“I’ve got five euros in my pocket, I thought I would try my luck here for some money. The queues in my neighborhood were too long yesterday,” said plumber Yannis Kalaizakis, 58, outside an empty cash machine in central Athens on Monday.

“I don’t know what else to say. It’s a mess.”

Businesses complained that they could not pay salaries or suppliers and had to halt imports, while agricultural production was also expected to be affected.

“The worst has been confirmed by the nightmarish developments,” said retail lobby chief Vassilis Korkidis.

The referendum poses a simple question: “Should the proposal which was submitted by the European Commission, the European Central Bank and the International Monetary Fund at the Eurogroup of June 25, 2015, which consists of two parts that together constitute their comprehensive proposal, be accepted?”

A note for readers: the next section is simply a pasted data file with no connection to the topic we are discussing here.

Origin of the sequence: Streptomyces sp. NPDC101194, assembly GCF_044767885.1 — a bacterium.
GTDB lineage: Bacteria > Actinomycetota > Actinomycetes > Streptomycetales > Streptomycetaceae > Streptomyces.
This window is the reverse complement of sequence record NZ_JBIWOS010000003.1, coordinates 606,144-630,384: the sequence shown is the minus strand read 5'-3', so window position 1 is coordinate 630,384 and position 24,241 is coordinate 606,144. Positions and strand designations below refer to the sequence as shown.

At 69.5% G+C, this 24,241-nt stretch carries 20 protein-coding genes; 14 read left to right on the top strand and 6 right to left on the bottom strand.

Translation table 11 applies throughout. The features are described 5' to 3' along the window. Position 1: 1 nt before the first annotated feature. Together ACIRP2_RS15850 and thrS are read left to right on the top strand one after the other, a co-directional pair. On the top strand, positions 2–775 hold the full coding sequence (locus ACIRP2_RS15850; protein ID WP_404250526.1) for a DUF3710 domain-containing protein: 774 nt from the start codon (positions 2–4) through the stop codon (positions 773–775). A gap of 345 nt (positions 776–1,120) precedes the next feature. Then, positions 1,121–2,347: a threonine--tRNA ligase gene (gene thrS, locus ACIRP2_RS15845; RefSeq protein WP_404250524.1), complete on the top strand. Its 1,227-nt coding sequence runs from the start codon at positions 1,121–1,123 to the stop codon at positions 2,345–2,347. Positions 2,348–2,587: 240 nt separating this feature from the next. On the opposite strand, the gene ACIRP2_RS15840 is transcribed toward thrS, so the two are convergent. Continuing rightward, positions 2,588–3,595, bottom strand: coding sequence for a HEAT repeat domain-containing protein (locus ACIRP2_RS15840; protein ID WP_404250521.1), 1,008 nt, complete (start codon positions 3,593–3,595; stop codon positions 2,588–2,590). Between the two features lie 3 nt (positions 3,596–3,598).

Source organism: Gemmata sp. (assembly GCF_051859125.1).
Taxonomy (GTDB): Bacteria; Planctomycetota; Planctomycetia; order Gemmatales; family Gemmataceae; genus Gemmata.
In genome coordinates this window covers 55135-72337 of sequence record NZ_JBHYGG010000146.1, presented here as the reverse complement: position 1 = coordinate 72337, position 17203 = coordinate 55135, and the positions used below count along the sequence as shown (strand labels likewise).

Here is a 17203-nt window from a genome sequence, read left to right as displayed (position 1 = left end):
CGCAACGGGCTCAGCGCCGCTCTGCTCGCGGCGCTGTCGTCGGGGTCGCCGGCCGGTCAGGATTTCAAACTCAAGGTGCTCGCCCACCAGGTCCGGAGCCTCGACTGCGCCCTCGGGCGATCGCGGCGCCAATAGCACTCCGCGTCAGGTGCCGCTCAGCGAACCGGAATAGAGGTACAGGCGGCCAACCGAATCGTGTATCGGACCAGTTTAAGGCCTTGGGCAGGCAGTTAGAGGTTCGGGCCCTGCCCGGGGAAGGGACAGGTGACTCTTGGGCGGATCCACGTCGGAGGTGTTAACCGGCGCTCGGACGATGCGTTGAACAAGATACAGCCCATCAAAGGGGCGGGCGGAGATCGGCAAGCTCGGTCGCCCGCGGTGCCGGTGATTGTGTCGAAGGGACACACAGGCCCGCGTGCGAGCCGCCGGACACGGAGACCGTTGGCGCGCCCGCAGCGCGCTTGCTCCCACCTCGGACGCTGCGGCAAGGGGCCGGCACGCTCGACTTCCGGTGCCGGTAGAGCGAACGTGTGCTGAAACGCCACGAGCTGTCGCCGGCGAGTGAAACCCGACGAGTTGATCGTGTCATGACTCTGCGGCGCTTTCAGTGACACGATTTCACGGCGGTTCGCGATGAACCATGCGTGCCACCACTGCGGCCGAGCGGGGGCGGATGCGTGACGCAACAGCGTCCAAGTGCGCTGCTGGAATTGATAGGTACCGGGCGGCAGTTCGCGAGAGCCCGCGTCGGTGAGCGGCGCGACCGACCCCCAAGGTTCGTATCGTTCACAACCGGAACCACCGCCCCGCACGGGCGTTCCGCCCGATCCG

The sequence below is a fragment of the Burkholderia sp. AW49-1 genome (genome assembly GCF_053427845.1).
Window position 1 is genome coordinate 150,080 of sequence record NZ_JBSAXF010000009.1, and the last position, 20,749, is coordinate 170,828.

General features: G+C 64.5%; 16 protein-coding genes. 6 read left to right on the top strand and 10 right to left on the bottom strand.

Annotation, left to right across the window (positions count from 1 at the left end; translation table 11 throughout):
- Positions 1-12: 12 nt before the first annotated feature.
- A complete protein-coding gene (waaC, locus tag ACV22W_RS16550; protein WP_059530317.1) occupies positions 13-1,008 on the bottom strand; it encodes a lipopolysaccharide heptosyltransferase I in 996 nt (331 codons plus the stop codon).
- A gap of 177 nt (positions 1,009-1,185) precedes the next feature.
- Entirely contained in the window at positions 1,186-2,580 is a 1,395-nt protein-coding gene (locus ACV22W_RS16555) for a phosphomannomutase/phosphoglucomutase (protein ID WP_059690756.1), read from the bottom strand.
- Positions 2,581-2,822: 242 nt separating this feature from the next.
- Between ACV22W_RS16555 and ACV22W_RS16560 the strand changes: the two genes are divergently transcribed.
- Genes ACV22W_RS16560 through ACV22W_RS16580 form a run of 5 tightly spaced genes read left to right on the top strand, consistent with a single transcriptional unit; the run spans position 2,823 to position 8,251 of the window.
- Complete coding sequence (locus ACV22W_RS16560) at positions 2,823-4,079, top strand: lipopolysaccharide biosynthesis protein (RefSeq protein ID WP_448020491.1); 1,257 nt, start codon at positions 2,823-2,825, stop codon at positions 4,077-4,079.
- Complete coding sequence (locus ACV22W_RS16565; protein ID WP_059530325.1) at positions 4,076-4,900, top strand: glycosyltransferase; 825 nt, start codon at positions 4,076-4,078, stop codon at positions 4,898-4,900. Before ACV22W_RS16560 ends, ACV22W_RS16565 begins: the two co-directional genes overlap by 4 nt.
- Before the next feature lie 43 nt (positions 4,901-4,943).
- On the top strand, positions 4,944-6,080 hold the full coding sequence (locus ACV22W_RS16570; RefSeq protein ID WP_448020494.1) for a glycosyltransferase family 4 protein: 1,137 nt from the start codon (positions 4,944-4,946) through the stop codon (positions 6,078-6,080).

The “No” box appears as the first option, above the “Yes” box. The government says a “No” will strengthen its hand at the negotiating table, though other European leaders say it will instead push Greece out of the euro.

No public opinion polls were available, but the Economist Intelligence Unit said a “No” vote was more likely, raising the probability of Greece leaving the euro zone to 60 percent. ($1 = 0.9026 euros)

(Additional reporting by Deepa Babington, Lefteris Karagiannopoulos, Yannis Behrakis, Alkis Konstantinidis and Renee Maltezou; Writing by Deepa Babington and James Mackenzie; Editing by Anna Willard, Janet McBride, Toni Reinhold)